Great White Way alum Benjamin Walker and Girls star Zosia Mamet will lead a workshop of the Broadway-aimed American Psycho musical adaptation. According to The Wrap, Walker, who had been tapped for the canceled off-Broadway incarnation of the project, will play Patrick Bateman and Mamet his girlfriend. Directed by Rupert Goold, the tuner is eyeing a fall 2015 opening on the Great White Way.The show premiered at London’s Almeida Theatre in December 2013 and had been set to make its U.S. premiere at Second Stage off-Broadway in February 2015. Walker’s Great White Way credits include Cat on a Hot Tin Roof, Bloody Bloody Andrew Jackson, Les Liaisons Dangereuses and Inherit the Wind. He starred as the titular presidential slayer in the film Abraham Lincoln: Vampire Hunter. Mamet’s screen credits also include Mad Men, Parenthood and The Kids Are All Right; theater buffs will note that she is the daughter of playwright David Mamet.American Psycho features music and lyrics by Tony and Grammy winner Duncan Sheik and a book by Roberto Aguirre-Sacasa. Based on the novel by Bret Easton Ellis, the musical follows 26-year-old Patrick Bateman: a sophisticated, rich and devastatingly handsome Wall Street banker in 1980s New York City. He’s got a sculpted body, a model-gorgeous girlfriend and a to-die-for apartment. There’s just one snag: Patrick can’t get the blood out of his $5000 suits, because he also has a murderous, psychopathic alter ego that he hides from his friends and co-workers. The novel was adopted into an acclaimed film in 2000 starring Christian Bale and Reese Witherspoon. Star Files View Comments Benjamin Walker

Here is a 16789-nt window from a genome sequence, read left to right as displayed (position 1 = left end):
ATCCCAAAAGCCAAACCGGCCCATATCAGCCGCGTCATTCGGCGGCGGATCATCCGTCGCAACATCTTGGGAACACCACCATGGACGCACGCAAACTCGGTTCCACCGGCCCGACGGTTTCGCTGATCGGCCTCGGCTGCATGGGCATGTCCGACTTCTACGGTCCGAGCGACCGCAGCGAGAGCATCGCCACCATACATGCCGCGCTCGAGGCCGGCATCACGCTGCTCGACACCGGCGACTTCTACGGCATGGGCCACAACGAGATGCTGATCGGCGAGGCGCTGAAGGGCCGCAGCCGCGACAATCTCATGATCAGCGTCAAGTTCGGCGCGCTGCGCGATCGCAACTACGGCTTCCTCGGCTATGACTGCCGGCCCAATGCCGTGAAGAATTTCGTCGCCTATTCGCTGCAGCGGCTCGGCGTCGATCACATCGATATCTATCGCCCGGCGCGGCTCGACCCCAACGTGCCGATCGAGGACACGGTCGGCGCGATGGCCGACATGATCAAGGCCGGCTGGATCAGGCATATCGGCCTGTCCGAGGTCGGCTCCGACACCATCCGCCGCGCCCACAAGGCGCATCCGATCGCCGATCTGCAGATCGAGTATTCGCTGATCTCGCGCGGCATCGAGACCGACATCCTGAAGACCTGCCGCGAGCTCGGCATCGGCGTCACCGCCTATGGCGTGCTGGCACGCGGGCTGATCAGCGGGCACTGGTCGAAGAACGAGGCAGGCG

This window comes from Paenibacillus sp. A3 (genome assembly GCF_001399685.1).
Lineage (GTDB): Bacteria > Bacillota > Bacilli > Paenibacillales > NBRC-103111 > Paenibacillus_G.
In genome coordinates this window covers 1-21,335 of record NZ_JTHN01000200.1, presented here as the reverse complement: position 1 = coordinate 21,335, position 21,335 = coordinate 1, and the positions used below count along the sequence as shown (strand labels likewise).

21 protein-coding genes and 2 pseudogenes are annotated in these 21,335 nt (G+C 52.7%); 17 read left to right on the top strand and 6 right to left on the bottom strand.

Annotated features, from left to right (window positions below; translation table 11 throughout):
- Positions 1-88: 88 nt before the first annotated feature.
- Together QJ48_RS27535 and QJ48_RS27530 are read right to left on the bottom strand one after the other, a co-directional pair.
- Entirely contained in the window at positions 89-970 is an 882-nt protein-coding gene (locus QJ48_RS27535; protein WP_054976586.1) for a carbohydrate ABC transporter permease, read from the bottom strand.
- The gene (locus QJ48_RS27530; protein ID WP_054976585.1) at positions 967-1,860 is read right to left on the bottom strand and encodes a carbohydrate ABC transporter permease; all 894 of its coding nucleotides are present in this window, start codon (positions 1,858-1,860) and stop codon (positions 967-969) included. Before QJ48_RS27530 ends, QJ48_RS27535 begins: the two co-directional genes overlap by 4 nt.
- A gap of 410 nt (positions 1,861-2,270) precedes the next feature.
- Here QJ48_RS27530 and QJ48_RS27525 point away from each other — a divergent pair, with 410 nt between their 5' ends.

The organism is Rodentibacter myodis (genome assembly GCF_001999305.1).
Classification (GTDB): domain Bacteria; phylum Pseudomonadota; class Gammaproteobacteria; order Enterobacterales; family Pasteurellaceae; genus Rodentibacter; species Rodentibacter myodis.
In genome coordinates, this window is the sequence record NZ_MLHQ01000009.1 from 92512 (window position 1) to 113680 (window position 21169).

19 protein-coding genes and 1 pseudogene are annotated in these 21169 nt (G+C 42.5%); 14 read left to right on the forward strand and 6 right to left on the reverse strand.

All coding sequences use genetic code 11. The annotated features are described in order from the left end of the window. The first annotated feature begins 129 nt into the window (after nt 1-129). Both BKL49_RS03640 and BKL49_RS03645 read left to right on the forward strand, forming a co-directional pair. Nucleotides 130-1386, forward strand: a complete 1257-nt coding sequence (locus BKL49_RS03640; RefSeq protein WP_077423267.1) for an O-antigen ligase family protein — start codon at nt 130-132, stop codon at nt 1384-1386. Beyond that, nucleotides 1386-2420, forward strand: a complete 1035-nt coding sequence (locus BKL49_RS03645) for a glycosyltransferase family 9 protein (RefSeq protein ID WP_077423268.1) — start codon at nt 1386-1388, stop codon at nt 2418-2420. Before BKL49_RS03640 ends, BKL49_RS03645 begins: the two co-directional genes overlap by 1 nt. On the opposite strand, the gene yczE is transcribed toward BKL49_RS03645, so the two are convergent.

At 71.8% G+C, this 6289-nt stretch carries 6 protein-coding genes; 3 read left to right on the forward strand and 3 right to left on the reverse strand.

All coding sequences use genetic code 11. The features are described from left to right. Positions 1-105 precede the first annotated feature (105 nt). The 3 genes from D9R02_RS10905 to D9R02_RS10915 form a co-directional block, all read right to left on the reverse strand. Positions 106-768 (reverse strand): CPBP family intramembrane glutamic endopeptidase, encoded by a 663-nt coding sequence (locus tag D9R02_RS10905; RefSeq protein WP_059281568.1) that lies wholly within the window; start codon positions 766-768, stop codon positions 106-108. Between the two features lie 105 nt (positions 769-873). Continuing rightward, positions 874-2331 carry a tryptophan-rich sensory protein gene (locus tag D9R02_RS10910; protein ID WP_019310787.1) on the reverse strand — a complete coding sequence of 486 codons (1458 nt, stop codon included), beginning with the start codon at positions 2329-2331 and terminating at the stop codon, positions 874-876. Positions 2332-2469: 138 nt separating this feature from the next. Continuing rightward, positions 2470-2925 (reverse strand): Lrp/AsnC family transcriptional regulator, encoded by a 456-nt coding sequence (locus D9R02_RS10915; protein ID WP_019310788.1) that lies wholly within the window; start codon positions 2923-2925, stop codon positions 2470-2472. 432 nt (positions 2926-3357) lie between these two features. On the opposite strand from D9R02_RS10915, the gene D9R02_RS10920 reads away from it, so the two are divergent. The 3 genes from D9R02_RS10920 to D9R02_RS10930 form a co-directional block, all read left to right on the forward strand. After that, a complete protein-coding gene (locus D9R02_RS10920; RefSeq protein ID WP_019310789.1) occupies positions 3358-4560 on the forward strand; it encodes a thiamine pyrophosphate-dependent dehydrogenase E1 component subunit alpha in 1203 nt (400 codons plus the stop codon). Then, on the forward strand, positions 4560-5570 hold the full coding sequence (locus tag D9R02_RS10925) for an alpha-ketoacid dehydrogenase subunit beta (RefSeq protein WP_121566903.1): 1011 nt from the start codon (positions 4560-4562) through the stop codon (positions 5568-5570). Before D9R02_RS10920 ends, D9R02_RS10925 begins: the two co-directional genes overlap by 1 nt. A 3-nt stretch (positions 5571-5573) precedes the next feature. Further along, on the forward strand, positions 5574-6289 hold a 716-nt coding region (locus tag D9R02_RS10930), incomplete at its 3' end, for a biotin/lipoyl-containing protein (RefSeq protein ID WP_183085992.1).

19SHARESShareShareSharePrintMailGooglePinterestDiggRedditStumbleuponDeliciousBufferTumblr Sponsored by D+HWhen it comes to consumer experiences, consistency through every channel is key, right? The best answer to that question may be the dreaded “Yes, but….”Think about it. Does it make sense to squeeze everything that a branch can offer onto your digital channels? Maybe, if it’s your website or your online banking platform, viewed on a laptop/desktop. But what if your member is on a 4-inch smartphone screen? Thinking about it in reverse, you also wouldn’t offer remote deposit capture (mobile deposit) to those accessing their accounts with you via a desktop PC.Not offering every feature through every delivery system isn’t pure consistency, is it? Yet a “consistent” omnichannel experience is still ideal. continue reading »